Uncle Tom's Lament

H. J. Wehman, Song Publisher, 50 Chatham St., N. Y.

Uncle’s Tom’s Lament.

You will miss me darling Chole, when I sleep beneath the sod,
Where the Summer winds are murmuring o’er the lea;
You will think of me in kindness, as life’s weary road you plod,
When my spirit rests from pain and sorrow free;
The sands of life are slowly ebbing, darling, with the tide,
And soon these bones will mingle with the clay;
In the Winter of your sorrow you will think of how I died,
And you’ll miss me, Chole, when I’m laid away.

You tell our little children that their father dwells above,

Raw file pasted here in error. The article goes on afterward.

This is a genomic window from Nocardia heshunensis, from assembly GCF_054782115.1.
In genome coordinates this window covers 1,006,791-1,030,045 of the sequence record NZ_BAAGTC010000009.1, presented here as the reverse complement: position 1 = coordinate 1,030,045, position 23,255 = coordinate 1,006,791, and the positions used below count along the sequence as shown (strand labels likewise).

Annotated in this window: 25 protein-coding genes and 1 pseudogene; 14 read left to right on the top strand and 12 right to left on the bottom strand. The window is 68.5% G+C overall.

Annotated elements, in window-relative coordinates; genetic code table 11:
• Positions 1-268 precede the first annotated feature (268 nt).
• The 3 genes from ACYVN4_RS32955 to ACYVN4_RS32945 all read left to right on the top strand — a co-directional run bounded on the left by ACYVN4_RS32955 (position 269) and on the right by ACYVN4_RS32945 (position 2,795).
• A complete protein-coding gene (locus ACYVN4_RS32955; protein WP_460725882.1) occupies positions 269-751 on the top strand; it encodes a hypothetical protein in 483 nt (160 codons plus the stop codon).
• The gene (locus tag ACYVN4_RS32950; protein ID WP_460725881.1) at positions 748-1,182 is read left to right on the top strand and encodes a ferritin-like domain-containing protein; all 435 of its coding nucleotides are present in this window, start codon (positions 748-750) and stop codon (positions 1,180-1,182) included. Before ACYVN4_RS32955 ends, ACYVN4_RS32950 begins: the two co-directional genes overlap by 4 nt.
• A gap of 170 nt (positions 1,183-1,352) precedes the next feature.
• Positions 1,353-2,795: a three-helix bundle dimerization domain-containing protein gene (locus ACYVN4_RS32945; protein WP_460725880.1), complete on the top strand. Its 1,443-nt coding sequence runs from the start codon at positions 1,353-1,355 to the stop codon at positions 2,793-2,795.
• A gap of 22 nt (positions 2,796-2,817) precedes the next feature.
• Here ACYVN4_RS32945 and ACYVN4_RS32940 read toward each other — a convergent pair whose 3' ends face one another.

How the angles led him up the golden stair;
You will tell them how I loved them, with a fond and sacred love—
They must try to meet their poor old father there.
And when the Judge his trumpet sounds from realms of bliss on
And the morning of the great day comes at last, [high,
I will meet you, darling Chloe, and together you and I
Will no longer dread December’s wintry blast.

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